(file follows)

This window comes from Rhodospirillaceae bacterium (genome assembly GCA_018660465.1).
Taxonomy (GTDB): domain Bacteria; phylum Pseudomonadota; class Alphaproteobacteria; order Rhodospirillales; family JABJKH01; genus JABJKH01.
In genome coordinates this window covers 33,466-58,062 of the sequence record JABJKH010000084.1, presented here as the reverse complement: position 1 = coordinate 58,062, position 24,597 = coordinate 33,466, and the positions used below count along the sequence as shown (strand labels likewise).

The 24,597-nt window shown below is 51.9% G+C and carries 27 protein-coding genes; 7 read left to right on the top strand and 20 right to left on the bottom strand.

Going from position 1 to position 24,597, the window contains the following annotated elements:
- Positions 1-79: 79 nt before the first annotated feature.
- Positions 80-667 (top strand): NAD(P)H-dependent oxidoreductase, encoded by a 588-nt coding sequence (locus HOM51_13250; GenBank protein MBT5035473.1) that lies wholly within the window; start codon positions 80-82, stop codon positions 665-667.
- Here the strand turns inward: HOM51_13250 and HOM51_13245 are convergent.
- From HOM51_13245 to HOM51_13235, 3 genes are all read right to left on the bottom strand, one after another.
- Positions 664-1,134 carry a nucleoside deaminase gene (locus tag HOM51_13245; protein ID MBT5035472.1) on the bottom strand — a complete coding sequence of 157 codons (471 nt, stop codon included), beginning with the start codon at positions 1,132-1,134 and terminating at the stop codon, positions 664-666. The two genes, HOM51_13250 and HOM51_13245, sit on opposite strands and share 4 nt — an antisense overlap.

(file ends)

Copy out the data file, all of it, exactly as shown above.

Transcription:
This window comes from Rhodospirillaceae bacterium (genome assembly GCA_018660465.1).
Taxonomy (GTDB): domain Bacteria; phylum Pseudomonadota; class Alphaproteobacteria; order Rhodospirillales; family JABJKH01; genus JABJKH01.
In genome coordinates this window covers 33,466-58,062 of the sequence record JABJKH010000084.1, presented here as the reverse complement: position 1 = coordinate 58,062, position 24,597 = coordinate 33,466, and the positions used below count along the sequence as shown (strand labels likewise).

The 24,597-nt window shown below is 51.9% G+C and carries 27 protein-coding genes; 7 read left to right on the top strand and 20 right to left on the bottom strand.

Going from position 1 to position 24,597, the window contains the following annotated elements:
- Positions 1-79: 79 nt before the first annotated feature.
- Positions 80-667 (top strand): NAD(P)H-dependent oxidoreductase, encoded by a 588-nt coding sequence (locus HOM51_13250; GenBank protein MBT5035473.1) that lies wholly within the window; start codon positions 80-82, stop codon positions 665-667.
- Here the strand turns inward: HOM51_13250 and HOM51_13245 are convergent.
- From HOM51_13245 to HOM51_13235, 3 genes are all read right to left on the bottom strand, one after another.
- Positions 664-1,134 carry a nucleoside deaminase gene (locus tag HOM51_13245; protein ID MBT5035472.1) on the bottom strand — a complete coding sequence of 157 codons (471 nt, stop codon included), beginning with the start codon at positions 1,132-1,134 and terminating at the stop codon, positions 664-666. The two genes, HOM51_13250 and HOM51_13245, sit on opposite strands and share 4 nt — an antisense overlap.